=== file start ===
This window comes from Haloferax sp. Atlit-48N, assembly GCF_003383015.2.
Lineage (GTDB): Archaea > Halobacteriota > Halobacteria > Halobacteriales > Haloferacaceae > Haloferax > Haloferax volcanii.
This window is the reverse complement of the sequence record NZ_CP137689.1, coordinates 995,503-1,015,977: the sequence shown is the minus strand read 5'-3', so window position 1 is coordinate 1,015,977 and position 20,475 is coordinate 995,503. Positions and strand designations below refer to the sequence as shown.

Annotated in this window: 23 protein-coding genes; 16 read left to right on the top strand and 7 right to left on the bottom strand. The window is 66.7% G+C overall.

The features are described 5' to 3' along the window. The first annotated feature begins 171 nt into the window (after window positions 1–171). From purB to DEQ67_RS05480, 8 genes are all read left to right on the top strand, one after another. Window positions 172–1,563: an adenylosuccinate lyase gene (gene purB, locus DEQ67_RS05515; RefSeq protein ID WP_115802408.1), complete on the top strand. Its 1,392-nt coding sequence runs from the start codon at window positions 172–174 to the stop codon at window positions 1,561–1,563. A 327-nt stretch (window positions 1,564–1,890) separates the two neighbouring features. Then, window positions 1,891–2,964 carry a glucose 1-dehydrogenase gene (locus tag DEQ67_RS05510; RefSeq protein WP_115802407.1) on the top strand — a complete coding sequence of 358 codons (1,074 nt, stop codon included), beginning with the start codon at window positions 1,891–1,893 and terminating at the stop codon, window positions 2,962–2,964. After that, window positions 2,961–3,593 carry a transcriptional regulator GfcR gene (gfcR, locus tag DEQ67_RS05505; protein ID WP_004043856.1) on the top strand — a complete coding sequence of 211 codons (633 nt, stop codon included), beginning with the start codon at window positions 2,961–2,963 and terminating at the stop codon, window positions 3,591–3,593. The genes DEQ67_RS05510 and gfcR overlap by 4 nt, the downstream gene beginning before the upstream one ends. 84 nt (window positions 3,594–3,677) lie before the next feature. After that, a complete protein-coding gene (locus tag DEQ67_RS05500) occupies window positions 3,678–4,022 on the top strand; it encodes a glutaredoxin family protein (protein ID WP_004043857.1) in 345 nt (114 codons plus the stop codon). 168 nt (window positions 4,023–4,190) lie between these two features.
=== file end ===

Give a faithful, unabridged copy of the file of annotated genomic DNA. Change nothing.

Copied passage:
This window comes from Haloferax sp. Atlit-48N, assembly GCF_003383015.2.
Lineage (GTDB): Archaea > Halobacteriota > Halobacteria > Halobacteriales > Haloferacaceae > Haloferax > Haloferax volcanii.
This window is the reverse complement of the sequence record NZ_CP137689.1, coordinates 995,503-1,015,977: the sequence shown is the minus strand read 5'-3', so window position 1 is coordinate 1,015,977 and position 20,475 is coordinate 995,503. Positions and strand designations below refer to the sequence as shown.

Annotated in this window: 23 protein-coding genes; 16 read left to right on the top strand and 7 right to left on the bottom strand. The window is 66.7% G+C overall.

The features are described 5' to 3' along the window. The first annotated feature begins 171 nt into the window (after window positions 1–171). From purB to DEQ67_RS05480, 8 genes are all read left to right on the top strand, one after another. Window positions 172–1,563: an adenylosuccinate lyase gene (gene purB, locus DEQ67_RS05515; RefSeq protein ID WP_115802408.1), complete on the top strand. Its 1,392-nt coding sequence runs from the start codon at window positions 172–174 to the stop codon at window positions 1,561–1,563. A 327-nt stretch (window positions 1,564–1,890) separates the two neighbouring features. Then, window positions 1,891–2,964 carry a glucose 1-dehydrogenase gene (locus tag DEQ67_RS05510; RefSeq protein WP_115802407.1) on the top strand — a complete coding sequence of 358 codons (1,074 nt, stop codon included), beginning with the start codon at window positions 1,891–1,893 and terminating at the stop codon, window positions 2,962–2,964. After that, window positions 2,961–3,593 carry a transcriptional regulator GfcR gene (gfcR, locus tag DEQ67_RS05505; protein ID WP_004043856.1) on the top strand — a complete coding sequence of 211 codons (633 nt, stop codon included), beginning with the start codon at window positions 2,961–2,963 and terminating at the stop codon, window positions 3,591–3,593. The genes DEQ67_RS05510 and gfcR overlap by 4 nt, the downstream gene beginning before the upstream one ends. 84 nt (window positions 3,594–3,677) lie before the next feature. After that, a complete protein-coding gene (locus tag DEQ67_RS05500) occupies window positions 3,678–4,022 on the top strand; it encodes a glutaredoxin family protein (protein ID WP_004043857.1) in 345 nt (114 codons plus the stop codon). 168 nt (window positions 4,023–4,190) lie between these two features.